Anyone seen any of the three museum shows in New York on Robert Moses, the colossus of urban planning? I myself have not, seeing as how I live 3,000 miles away from them. To recap: highly controversial figure, built many public works from the 1920s through the 1960s, in the end wanted to destroy neighborhoods to build freeways, ultimately brought low by grassroots organizing and the sainted Jane Jacobs via her book The Death and Life of Great American Cities.The exhibits have gotten a lot of ink in the New York press and the planning press. Opinion
Mar 14, 2007   By
My friend Wes was talking about a burger joint. Wes is from Texas, so sometimes that gives him the right. The Beef Burger Barrel, a barrel-shaped hunk of roadside architecture in Amarillo, closed last month after 60-odd years of hamburger heaven. "It wasn't beloved until everyone heard it was closing," Wes told me. The Barrel started out selling A&W root beer on Route 66 in the 1930s and was rolled later to a less-traveled part of town. Now locals are trying to find a way to reopen Amarillo's quirkiest building. Opinion
Mar 13, 2007   By Margaret Foster
The family and I took a recreational ride on the newest light rail line in San Francisco today, the Muni train known as the T. It runs along the city's east-west spine, Market St., and then cuts south along the water of the bay, then inland and way, way south down Third Street—from the city's hottest under-construction neighborhood through the worst ghetto.As such, it's an interesting new ride in San Francisco. Some photos and observations after the jump. Opinion
Mar 10, 2007   By
Greetings from Victoria, British Columbia! Opinion
Mar 10, 2007   By Todd Litman
At the PlaceMatters06 fall conference, participants were treated to the first sneak preview of, a spatially enabled hub for blogs and forums that adds location-based information to online discussions. Steven Berlin Johnson, author of several books including Emergence, and The Ghost Map, and the leading inspiration behind’s conception, demonstrated the beta site during his keynote session. It created a buzz with conference participants quick to recognize its potential as a tool for encouraging community dialogue and place making. Opinion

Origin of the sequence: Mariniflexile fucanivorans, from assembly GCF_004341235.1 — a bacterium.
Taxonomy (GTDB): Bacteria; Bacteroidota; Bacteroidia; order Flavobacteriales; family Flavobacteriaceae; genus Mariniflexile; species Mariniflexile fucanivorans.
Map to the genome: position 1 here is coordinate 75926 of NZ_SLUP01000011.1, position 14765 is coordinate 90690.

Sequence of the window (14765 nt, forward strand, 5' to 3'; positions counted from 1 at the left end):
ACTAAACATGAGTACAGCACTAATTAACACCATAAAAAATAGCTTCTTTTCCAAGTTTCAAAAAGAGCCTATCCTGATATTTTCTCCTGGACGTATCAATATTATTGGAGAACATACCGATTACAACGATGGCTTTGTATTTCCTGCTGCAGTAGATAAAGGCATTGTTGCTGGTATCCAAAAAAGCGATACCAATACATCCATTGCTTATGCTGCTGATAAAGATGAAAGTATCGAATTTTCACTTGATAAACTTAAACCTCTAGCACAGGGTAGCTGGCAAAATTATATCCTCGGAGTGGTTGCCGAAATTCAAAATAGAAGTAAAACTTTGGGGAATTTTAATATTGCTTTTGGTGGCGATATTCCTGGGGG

Mar 9, 2007   By Ken Snyder
Are politicians becoming obsolete in the age of the Internet? Are they simply the 'middle-men' that will be replaced by votes cast directly by citizens? This was the issue before a veritable rock-star cast of poliltical insiders from California and around the country. So what is the G-Word?     Opinion
Mar 9, 2007   By Chris Steins
Across the U.S., dozens of colleges and universities are planning or building major campus expansions. However, unlike the 1990s which saw gleaming bioscience research facilities appear on campuses, the new construction is calculated to help attract and retain faculty and students with amenities for living and shopping. Almost without exception, these projects are in a strictly neotraditional design mold. Opinion
Mar 9, 2007   By Robert Goodspeed
How useful is planning scholarship to planners in practice? Thirty years ago, the author of a British study of information use by planners found, "The journal is not a source of major importance to the planner in practice, though this statement must be taken to reflect inadequate privision and inadequate timeing for reading" (White, 1974). Perspectives differ, but at least some of the problem has been the difficulty of finding relevant scholarship at the moment it is needed. Opinion
Mar 9, 2007   By Bruce Stiftel
This week, I came to the Planetizen office to find that I had received a package in the mail containing a matching set of men's and women's athletic socks. After opening the box, I learned that these were not ordinary socks – which are manufactured from petroleum derived synthetic fibers – but from a new type of fiber made from corn (which, along with soybeans and bamboo, seems set to become one of the most versatile substances of the 21st century). Opinion
Mar 8, 2007   By Christian Madera
During my term of office as president of the American Planning Association, I made my theme “telling the planning story.” My point then – and today – is that we need to do a better job of explaining to our many publics what it is that planners do and why it makes a difference. Opinion
Mar 7, 2007   By Eric Damian Kelly